Three minutes. Buzz. Three minutes. Buzz. Three minutes. Buzz.
That’s what Pride Center board member Heidi Siegel heard over and over again at the organization’s monthly meeting a few weeks ago as she attempted to talk about a sex predator who was allowed to work on campus.
“They tried to stop me from speaking,” she said.
Despite the buzzer going off every three minutes, she refused to stay silent. Siegel continued her impassioned speech for about 15 minutes.
“People heckled me. They painted me as a villain. They insinuated that I was a racist. Someone said I was a bad mother,” Siegel said. “Someone else shouted out that the oppressed had become the oppressors. Someone told me to not come back to the center. My entire speech was just about trust and betrayal.”
However, another board member had a completely different take on the meeting.
“The latest Pride Center Board meeting was handled like it always is - openly and professionally,” said Denise Spivak. “All interested members of the community were given fair and ample time to speak, while the Board quietly and respectfully listened.”
Richard Alalouf, the executive director of South Florida Family Pride, also attended and backed up Siegel’s recollection of the meeting.
Siegel, who is a mother, was deeply troubled over the fact that a convicted sex predator had been allowed to work at the Pride Center for years.
The employee in question, Clarence Collins, was found guilty in 1997 on two charges: sexual battery on a victim less than 12 years old and lewd and lascivious behavior on a child under 16. He’s also listed on the sex offender registry. He has worked at the Pride Center in some capacity since 2003.
Meanwhile, the Pride Center controversy has not gone unnoticed by authorities. In a new development this week, Collins was arrested and charged with two criminal charges relating to his status, first failing to re-register as a sex offender, and second, failing to notify law enforcement of a change of address.
Collins apparently lived in Wilton Manors. He has not been able to make his bond, which is set at $3,500, and he’s facing a special condition that upon his release, he wear an electronic ankle monitor.
As a member of the board, and as someone who brought her daughter to campus, Siegel didn’t know about Collins’ history.
As soon as she found out about a sex predator working at the Pride Center, she pushed Chief Executive Officer Robert Boo to fire him immediately.
Siegel has since resigned from the board.
Before her resignation, she told SFGN, “I’m not sure my values are in alignment with the board or the leadership for the Pride Center right now.”
Though Spivak said, “I and the other Board members fully support [executive director] Robert and think he is doing a great job of handling the situation.”
“That’s the attitude that led me to resign,” Siegel added.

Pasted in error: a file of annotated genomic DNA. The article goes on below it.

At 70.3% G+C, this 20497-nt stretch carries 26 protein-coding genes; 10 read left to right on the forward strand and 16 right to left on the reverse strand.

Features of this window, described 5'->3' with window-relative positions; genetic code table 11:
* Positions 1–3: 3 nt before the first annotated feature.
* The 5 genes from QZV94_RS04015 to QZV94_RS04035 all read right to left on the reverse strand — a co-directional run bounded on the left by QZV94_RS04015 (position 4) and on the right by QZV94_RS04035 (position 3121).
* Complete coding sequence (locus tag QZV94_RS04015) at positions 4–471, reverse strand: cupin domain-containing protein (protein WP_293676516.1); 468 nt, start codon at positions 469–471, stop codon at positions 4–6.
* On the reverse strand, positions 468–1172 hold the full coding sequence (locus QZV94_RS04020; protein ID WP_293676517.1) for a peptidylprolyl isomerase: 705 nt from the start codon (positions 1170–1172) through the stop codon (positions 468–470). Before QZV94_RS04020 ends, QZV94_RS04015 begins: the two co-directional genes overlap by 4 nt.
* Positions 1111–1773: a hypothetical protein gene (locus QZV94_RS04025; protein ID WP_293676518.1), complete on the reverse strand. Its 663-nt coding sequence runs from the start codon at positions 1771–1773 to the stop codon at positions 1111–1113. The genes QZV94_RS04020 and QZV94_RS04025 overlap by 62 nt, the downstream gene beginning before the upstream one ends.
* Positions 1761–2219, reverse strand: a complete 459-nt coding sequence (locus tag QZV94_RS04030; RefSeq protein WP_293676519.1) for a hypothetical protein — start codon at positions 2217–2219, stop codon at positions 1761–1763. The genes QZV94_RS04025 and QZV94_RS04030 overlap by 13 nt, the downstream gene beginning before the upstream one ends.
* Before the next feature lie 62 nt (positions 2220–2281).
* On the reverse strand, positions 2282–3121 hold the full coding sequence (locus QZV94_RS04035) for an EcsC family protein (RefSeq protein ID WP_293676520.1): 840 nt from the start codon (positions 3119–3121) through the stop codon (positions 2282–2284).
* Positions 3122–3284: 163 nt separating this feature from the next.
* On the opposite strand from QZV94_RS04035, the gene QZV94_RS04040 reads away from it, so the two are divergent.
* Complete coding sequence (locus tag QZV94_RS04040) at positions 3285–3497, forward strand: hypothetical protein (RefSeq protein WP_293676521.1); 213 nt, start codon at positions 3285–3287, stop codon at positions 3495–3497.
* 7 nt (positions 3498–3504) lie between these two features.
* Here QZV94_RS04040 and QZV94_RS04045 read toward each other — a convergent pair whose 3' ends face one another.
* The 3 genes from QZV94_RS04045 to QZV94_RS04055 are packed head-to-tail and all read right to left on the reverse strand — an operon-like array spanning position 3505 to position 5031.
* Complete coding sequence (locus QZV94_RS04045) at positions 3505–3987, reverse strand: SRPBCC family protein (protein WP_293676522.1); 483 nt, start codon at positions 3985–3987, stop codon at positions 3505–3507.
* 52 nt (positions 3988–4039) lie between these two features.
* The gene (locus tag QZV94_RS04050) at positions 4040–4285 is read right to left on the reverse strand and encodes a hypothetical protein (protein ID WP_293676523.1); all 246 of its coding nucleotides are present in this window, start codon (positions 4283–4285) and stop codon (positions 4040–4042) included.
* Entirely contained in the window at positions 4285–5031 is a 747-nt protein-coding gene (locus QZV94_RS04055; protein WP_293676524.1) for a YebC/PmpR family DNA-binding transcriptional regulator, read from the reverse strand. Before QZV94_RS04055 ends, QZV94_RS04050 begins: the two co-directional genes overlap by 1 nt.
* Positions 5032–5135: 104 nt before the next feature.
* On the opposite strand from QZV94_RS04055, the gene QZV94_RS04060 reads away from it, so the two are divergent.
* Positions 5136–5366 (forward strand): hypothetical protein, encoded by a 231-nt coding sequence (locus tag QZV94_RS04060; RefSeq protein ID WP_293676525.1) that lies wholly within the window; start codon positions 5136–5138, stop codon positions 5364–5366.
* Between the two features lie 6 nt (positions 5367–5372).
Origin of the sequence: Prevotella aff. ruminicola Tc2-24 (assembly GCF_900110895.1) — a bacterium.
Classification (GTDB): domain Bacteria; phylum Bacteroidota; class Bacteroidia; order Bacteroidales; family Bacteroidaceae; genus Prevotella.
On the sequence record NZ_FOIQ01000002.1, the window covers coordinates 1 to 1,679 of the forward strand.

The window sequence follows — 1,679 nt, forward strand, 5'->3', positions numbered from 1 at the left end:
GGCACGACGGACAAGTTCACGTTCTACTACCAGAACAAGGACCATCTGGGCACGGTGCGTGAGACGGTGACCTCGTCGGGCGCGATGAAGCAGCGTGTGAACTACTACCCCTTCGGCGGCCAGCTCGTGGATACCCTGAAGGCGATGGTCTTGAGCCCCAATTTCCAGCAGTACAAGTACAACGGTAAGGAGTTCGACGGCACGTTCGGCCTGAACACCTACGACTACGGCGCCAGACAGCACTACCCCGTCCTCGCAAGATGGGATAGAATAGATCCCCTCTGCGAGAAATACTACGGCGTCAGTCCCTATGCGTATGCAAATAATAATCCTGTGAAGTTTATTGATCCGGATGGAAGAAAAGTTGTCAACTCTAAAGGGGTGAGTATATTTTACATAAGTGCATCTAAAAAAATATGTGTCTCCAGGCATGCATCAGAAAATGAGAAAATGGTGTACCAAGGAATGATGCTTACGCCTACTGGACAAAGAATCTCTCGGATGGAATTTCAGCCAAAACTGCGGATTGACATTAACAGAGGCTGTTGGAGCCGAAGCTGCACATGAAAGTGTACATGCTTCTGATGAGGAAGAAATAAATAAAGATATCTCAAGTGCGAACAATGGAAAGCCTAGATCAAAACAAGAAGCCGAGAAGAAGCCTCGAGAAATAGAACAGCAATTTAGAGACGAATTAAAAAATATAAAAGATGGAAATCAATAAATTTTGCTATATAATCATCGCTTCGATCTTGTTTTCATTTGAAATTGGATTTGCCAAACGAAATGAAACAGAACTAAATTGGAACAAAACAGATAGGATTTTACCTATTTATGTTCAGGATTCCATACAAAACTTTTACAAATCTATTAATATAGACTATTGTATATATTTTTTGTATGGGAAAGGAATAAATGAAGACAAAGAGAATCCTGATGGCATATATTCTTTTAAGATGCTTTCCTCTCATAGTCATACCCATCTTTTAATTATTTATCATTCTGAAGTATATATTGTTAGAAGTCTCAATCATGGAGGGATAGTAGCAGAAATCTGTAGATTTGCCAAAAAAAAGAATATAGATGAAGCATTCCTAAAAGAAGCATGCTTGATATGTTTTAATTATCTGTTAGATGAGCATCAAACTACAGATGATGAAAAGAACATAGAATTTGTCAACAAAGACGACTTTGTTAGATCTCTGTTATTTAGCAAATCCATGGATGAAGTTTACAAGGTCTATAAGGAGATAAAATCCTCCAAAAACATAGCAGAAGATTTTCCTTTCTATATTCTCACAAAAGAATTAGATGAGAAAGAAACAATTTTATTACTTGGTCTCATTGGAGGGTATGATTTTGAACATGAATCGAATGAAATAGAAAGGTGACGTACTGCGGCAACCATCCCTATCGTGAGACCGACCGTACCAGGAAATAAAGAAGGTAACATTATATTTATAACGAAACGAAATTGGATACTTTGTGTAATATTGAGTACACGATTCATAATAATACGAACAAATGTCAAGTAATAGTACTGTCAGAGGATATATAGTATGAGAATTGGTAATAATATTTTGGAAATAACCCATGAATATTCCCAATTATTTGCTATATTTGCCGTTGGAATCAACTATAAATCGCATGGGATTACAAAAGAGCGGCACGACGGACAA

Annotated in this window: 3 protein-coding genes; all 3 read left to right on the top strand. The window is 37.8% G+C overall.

Other current board members include: Mark Budwig, Dr. Leslie Leip, Chris Caputo, Craig Engel, Mitch Bloom, Jason Hagopian, Brenda Hartley, Ernest Olivas, Richard Safaty, Paul Smith, Jane Bolin, and James Walker.
When Richard Alalouf found out about the sex predator, he hoped no one at the Pride Center knew. So when he learned some of them did know, he was angry and felt betrayed.
But his first thought was about his son. “He was alone with my kid. That was my immediate reaction.”
The playground project at the Pride Center was Alalouf's idea. It’s a personal point of pride for him.
“They had a duty to my group to tell us about this,” Alalouf said. “We partnered with them on the assumption that this was a safe place for children to play.”
Alalouf runs the South Florida Family Pride, an organization that provides support, advocacy, and fun for LGBT parents with children in South Florida.
His group represents more than 600 families. Over the past few years the group has grown closer to the Pride Center with the building of the playground as well as the organization using the Pride Center’s facilities for its events.
CEO Boo told SFGN two weeks ago the employee in question, Clarence Collins, was never “on-site during any events involving children.”
“That’s an absolute lie,” Alalouf said. “He was there to help me set up, tear down. He was at the front desk when I had 60 children there.”
Siegel also disputed Boo’s statement. She once remembered instructing her daughter to help Collins in the kitchen during another event.
Another member of the community, who did not wish to be identified, sent a photograph to SFGN showing Collins with a child at a Christmas Party at the Pride Center.
SFGN also followed up with an outside group that has used the Pride Center’s facilities in the past on whether or not they were asked if children would be at their event. That question never arose.
Boo sent two apology letters to South Florida Family Pride so Alalouf would have something to send to his membership. Alalouf rejected the first letter when he deemed it not apologetic enough, saying that Boo didn’t take full responsibility.
“In 2015, we built a playground on our campus in order to better serve our community of families. From that point until March 17, The Pride Center was not aware that this employee was prohibited by statutory requirements from being within 300 feet from a playground,” Boo wrote in his second letter to SFFP. “The simple truth is, I did not know about the statute. This is not an excuse, but the reality. Nothing more, nothing less. I deeply apologize. I learned about the playground statute on Saturday, March 17, and terminated the former employee on Monday, March 19. I took immediate action.”
But according to Julie Carson, a city commissioner for Wilton Manors, she brought up Collins to Boo more than a year ago.